There is no exact definition of Enterprise Architecture (EA), Enterprise Architecture. That in itself is not unusual and shows that EA is a large theme area with room for more interpretation.
An attempt to summarize everything EA entails in one sentence ends like this:
- “The enterprise architecture describes from an integrated perspective how the IT is connected to the company with separate elements and processes, which concerns both structure and workflow.” – Gabler Wirtschaftslexikon
- “Enterprise architecture (EA) is a discipline for proactive and comprehensive, leading business responses to disruptive forces by identifying and analyzing the implementation of change against the desired business vision.” – Gartner IT Glossary
- “Because EA encompasses all other management frameworks, it is a discipline through which the company can be defined and developed, and the boundless information flow can be utilized […] to achieve the strategic intention of the company.” – The Open Group
Doesn’t it say enough yet? We will tell you how Enterprise Architecture developed from the start. A simple summary is available at the end of this blog. Those who are not interested in the story can scroll right to the end.
The starting point of Enterprise Architecture
It all started in 1987 with a John Zachman publication in IBM Systems Journal. In it he formulated the vision for Enterprise Architecture and thereby tackled the following challenges from that time:
-The increasing complexity of the systems and the thereby increasing costs for planning, implementation and operation.
– The deteriorating compatibility of business goals with the rising system landscape.
If systems becoming more complicated, more planning is needed!
In everyday life and for other engineering disciplines this applies equally. You don’t need an architect to build a house in a vegetable garden. But there are probably rules about how and where the house can be placed. If the structure is larger than an architect is required, this is required by law. This basic rule also applies to IT architecture. But the opposite also has supporters and is called “Quick & Dirty” or “Agile” depending on the time. Maneuverability is very important, but from a certain complexity it is not a substitute for good planning.
Modern approaches to EA take this into account and leave enough room for maneuverability in their iterative processes to include planning gaps and unforeseeable change. In general, it has become necessary to respond quickly to new requirements. That is why we have to add another point to the problem areas:
- Rapid adaptation of the organization and systems through the conversion of customer behavior, compliance and technological progress.
The significance of Enterprise Architecture today
“He is the messiah, I know for sure, because I have followed a lot”. This statement from Monty Python’s film “Life of Brian” explains it well. Often the potential of a new technology or method is presented far too quickly. In part, this exaggeration is intentional to generate targeted demand. Gartner has therefore already introduced the “Hype Cycle” to provide orientation. In the course of a renewal, it first climbs to the “top of excessively high expectations” and then plunges into the “valley of disillusion” before finally reaching the “Plateau of productivity”.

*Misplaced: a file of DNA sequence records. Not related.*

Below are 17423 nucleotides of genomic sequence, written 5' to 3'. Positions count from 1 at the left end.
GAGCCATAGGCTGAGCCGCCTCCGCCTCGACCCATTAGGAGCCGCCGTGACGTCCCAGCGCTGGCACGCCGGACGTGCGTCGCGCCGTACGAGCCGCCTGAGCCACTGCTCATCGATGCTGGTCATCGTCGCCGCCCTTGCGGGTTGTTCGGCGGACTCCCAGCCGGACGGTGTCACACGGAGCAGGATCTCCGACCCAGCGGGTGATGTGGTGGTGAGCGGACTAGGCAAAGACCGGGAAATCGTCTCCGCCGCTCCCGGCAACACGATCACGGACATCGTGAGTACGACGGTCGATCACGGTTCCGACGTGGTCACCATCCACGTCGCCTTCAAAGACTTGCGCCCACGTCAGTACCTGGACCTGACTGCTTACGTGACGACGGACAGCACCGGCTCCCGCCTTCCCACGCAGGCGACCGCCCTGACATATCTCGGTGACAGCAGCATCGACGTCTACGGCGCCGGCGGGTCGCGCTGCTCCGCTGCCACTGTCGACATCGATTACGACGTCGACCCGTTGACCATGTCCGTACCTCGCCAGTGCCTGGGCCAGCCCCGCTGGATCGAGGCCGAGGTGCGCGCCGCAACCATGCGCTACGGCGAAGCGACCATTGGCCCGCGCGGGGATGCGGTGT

Enterprise Architecture is nowadays regarded as renowned and is on its way to a realistic assessment of possibilities. Many organizations use frameworks and tools to manage their enterprise architecture, and EA practices to control and guide the evolution and conversion of architectures. It must be said that the excessively high expectations of the height of the hype have also awakened many critical voices, which EA and the related practices do not like. This criticism is good and important to improve the practices of Enterprise Architecture. EA’s practices aim to ensure an architecture for the “Fitness” (fit-for-purpose). Enterprise Architecture will succeed, because it will take a long time to address the problems of enterprise architecture such as complexity, Business Value and evolution and to serve a “best practice”. Which Framework and Tool for fit-for-purpose is needed must be awaited.
However, the BlueDolphin tool looks like the best candidate for the moment. This tool is a handy tool that gives insight in the administration and organisation of your company. From communication and coordination to getting a bigger overview from your organisation. To make a clearer vision is the key. It is the perfect tool, visually attractive and easily to maintain, to keep an eye on every facet in Enterprise Architecture and Business Process Management and it’s capable for everyone that is part within the company.
However, some problems are not the result of immature frameworks and tools, but the result of a one-sided approach to the IT department of a company. EA works best when it is used integrally across the entire company, especially in conjunction with the business side. Another problem is the trend to compensate inexperience by sticking to the framework or the tool. This can easily lead to Over-Engineering. Charlie Parker, a well-known saxophonist, once said it very clearly: “To be a good musician you first have to learn everything and then forget it again!”
Enterprise Architecture aims to increase efficiency in setting up and managing complex system environments. The constant change is just as important as the focus on Business Value. Interest in practices and popular frameworks has now reached a stable level. Practices of Enterprise Architecture are also suitable for iterative and agile development processes, which require a minimum of planning and control of the architecture environment of a company.
The overall advice will be now; Be wise and choose wisely on how you can benefit from an EA tool or an extra set of helping handles within your company.